Brubaker explains why he’s leaving the book and talks about Captain America 2 some, as well as his final arcs on the title, but I’ll splice to the relevant-for-this-blog bits:
In the meantime, “Winter Soldier” readers can still look forward to his final two arcs which continue the “Broken Arrow” theme of the Black Widow’s reverting to her brainwashed espionage origins. “One of the reasons I thought she and Bucky made sense together was that they both have that brainwashed aspect, and I also thought it was a clever way to integrate her preexisting continuity as the femme fatale/fake ballerina,” he explained. “I really wanted to touch on that stuff. I read the Richard K. Morgan/Bill Sienkiewicz series in trade and thought, ‘That’s really smart.’
Alert! alert! nerdrage detour: No, no, the first Morgan trade is slick as a single story, but the stuff he did to her origin made negative sense to her character and actively uprooted all her past agency. What Morgan did, what he was trying to do, was refashion her into a victim, into a pawn, for her whole superheroic superspy career. His feminist pretentions were making a statement about women in comics and women in society, how their stories wind up bending for the men who surround them. And he’s got a point, but Natasha’s basic hero myth has her suffer through these things and then free herself, over and over again. Her story is liberation— and to take her past away from her, take her decision to free herself away from her, take all that regrettable self-determination and cover it all up with false memories and mind control— well, I don’t think it was quite the feminist commentary I’d want. That Brubaker is channelling Morgan so heavily is the source of a lot my unsure.jpg reaction to the ideas in this arc.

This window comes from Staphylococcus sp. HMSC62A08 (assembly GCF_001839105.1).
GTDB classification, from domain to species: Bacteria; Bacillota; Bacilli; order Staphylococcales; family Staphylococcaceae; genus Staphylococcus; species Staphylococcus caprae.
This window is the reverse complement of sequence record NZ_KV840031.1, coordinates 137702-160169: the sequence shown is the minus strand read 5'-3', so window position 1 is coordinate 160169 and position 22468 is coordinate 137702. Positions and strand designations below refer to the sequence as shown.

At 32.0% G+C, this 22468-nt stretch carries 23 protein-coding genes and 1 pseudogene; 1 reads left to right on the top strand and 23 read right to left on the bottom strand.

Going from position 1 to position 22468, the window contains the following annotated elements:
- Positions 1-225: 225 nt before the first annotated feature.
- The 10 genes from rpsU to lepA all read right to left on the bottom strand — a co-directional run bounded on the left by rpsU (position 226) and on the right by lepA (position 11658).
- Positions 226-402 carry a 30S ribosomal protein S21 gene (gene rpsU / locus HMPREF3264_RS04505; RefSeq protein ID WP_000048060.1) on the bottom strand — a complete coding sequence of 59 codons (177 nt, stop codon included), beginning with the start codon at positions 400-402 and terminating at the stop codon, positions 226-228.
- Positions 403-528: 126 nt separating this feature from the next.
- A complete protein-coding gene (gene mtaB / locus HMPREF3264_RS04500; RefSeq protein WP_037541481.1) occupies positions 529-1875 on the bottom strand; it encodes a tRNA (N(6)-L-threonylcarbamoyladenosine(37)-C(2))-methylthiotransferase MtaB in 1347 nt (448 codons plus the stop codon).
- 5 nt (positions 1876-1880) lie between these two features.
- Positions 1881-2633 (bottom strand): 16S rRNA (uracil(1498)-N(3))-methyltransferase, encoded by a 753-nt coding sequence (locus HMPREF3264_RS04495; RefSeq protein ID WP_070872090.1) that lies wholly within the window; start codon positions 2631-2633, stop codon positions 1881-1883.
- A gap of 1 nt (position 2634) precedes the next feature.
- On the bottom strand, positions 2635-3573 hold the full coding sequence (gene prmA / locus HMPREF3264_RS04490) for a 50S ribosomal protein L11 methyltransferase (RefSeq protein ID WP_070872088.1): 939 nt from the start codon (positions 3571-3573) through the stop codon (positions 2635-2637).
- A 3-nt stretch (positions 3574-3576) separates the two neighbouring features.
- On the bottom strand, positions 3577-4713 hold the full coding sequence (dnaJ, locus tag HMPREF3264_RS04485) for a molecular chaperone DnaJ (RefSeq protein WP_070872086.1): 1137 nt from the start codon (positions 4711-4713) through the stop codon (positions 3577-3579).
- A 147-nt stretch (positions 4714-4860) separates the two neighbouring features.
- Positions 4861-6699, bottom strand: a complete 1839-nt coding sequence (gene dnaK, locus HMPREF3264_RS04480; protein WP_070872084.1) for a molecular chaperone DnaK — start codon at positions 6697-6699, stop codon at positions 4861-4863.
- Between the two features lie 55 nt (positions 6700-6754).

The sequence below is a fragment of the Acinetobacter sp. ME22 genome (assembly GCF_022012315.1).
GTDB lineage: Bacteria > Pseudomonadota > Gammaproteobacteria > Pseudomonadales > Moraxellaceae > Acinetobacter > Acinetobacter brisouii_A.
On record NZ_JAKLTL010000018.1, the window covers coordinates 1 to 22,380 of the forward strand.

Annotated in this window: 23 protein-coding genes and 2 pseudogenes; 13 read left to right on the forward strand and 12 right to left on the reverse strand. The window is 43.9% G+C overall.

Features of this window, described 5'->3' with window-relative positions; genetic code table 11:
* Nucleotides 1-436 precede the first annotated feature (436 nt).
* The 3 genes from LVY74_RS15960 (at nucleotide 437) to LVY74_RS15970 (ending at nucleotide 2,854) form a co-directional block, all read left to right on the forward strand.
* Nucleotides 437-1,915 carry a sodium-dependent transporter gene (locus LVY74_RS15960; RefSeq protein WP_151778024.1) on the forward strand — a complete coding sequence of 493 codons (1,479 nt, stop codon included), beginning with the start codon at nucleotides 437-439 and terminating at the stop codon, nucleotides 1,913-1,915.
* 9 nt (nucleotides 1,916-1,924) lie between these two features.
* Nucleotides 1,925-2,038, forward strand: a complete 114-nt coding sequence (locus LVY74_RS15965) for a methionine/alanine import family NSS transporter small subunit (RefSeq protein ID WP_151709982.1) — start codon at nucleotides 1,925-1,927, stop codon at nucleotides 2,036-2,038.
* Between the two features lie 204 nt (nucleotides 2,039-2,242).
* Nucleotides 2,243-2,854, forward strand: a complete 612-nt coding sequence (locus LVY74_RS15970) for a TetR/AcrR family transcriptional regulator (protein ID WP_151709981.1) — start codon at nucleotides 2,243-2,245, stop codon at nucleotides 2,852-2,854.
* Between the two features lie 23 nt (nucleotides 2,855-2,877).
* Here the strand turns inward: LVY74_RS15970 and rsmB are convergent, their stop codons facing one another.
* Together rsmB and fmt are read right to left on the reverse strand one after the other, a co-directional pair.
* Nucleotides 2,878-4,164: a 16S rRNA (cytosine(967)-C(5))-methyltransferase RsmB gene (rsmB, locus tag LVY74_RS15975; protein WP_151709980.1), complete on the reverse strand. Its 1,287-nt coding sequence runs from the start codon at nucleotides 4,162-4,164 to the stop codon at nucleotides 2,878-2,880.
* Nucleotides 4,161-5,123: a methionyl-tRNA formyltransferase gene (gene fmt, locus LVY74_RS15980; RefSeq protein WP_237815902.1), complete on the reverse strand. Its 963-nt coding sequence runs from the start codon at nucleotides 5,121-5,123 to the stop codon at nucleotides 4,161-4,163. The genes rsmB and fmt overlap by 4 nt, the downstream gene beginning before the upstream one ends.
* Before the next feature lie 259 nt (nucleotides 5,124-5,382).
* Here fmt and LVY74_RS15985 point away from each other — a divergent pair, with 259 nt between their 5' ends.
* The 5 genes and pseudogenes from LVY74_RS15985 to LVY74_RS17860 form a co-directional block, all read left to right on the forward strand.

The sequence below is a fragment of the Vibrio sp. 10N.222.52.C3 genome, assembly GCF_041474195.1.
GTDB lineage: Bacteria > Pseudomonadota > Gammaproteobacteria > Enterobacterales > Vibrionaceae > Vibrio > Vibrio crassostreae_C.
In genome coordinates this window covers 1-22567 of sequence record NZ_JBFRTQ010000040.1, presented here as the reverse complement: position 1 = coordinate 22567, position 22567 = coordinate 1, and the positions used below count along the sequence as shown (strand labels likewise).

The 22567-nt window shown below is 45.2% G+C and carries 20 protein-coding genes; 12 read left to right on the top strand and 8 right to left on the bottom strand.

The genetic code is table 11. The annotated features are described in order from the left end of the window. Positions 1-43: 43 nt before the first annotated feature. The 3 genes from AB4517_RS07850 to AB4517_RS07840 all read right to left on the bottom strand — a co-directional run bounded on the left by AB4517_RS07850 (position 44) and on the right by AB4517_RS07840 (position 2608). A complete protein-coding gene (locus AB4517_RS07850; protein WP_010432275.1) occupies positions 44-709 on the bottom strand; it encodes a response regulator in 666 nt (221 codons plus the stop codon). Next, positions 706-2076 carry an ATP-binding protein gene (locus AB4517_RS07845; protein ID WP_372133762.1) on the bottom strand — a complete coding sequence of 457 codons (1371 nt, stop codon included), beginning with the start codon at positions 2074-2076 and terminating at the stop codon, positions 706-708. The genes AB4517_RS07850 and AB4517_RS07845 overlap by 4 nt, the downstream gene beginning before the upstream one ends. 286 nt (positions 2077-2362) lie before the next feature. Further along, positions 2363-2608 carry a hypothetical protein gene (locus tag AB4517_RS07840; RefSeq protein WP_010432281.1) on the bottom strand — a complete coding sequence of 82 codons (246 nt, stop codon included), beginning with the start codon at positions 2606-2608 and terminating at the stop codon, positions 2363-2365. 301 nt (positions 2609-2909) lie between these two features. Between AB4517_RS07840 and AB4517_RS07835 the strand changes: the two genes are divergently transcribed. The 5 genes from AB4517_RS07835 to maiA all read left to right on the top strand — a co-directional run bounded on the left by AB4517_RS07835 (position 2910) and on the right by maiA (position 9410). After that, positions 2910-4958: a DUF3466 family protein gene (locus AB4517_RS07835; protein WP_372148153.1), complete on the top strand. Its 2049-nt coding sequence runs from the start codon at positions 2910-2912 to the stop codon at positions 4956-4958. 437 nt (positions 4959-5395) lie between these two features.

Because I do think there’s a lot of shared ground to cover between the backstory he’s cooked up for Bucky and the many shades of past that have been established for Natasha. But I also think it’s wrong to make them two peas in the pod. Bucky is and was an American patriot who got conked out of himself and had the USSR put something there in his place. “Remember who you are” is the watchword, there, the gift and the curse, because Bucky is Captain America and the Winter Soldier both, and reconciling the two is his trial. Natasha’s journey is much more linear, she was an honest Russian girl honestly tricked by her patriotism and her loyalty. There was always a degree of kooky Soviet mind-experiments, but if that helped Natasha along, that wasn’t what made her. Eventually Natasha sees the dark places she’s been brought down to and fights her way out of them. But she is whole and unapologetic. She is the Black Widow and that means many things, but her drama is why and how she doesn’t feel she has to reconcile herself.
This isn’t me arguing against the pairing, this is me rambling on about what I think makes it interesting, the differences in spite of the similarities. If we’re really going full-tilt into mind control territory I hope this story gives me more to think about.
“This was a place where I knew the second and third arcs would end up being more about Black Widow because she’s somebody Bucky cares about. And if you read my ‘Daredevil’ run, you know that basically anything Matt Murdock cared about was ripped from his hands. I only have one speed, and it’s ‘Destroy’!”
Here’s some grim stuff to freak out over. Remember: Brubaker dealt with Matt’s marriage by having his wife ingest comic book fear chemicals and go on a murder spree. There was no cure. She needed to be committed, and they had to get her out of the book. The fan speculation I’ve been reading is that Brubaker will end the arc with Bucky wiped from Natasha’s mind, all to make room for the Clint/Natasha MCU-ordained pairing. I wouldn’t go that far in my conspiracy theories, but I do wonder if he’s planning to leave on a Bad End. It wouldn’t be unlike him.
You can read the whole interview here; it’s generally pretty illuminating.